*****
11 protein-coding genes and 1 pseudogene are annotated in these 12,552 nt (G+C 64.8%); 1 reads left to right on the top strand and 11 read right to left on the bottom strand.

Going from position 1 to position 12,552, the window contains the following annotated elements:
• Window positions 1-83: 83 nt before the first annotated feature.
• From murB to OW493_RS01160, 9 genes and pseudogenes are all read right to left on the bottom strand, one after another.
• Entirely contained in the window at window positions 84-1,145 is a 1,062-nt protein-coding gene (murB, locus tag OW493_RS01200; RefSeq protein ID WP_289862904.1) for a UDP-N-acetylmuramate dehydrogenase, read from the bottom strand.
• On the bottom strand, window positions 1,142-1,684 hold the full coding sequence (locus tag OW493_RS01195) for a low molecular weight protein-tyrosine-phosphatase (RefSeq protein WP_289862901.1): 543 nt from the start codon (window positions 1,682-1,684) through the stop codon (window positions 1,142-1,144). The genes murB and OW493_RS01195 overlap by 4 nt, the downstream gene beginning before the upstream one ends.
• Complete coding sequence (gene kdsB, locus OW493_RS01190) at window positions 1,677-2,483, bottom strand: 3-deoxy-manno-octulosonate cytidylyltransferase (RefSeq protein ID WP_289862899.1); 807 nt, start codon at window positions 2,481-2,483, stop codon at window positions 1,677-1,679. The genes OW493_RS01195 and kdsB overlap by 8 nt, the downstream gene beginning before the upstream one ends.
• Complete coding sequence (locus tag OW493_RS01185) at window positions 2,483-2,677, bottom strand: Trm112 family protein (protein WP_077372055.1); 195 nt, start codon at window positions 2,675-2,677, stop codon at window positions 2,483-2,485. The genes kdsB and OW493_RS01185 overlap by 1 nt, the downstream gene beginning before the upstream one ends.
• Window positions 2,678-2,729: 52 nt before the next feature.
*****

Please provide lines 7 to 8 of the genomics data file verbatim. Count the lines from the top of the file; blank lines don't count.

• Complete coding sequence (gene kdsB, locus OW493_RS01190) at window positions 1,677-2,483, bottom strand: 3-deoxy-manno-octulosonate cytidylyltransferase (RefSeq protein ID WP_289862899.1); 807 nt, start codon at window positions 2,481-2,483, stop codon at window positions 1,677-1,679. The genes OW493_RS01195 and kdsB overlap by 8 nt, the downstream gene beginning before the upstream one ends.
• Complete coding sequence (locus tag OW493_RS01185) at window positions 2,483-2,677, bottom strand: Trm112 family protein (protein WP_077372055.1); 195 nt, start codon at window positions 2,675-2,677, stop codon at window positions 2,483-2,485. The genes kdsB and OW493_RS01185 overlap by 1 nt, the downstream gene beginning before the upstream one ends.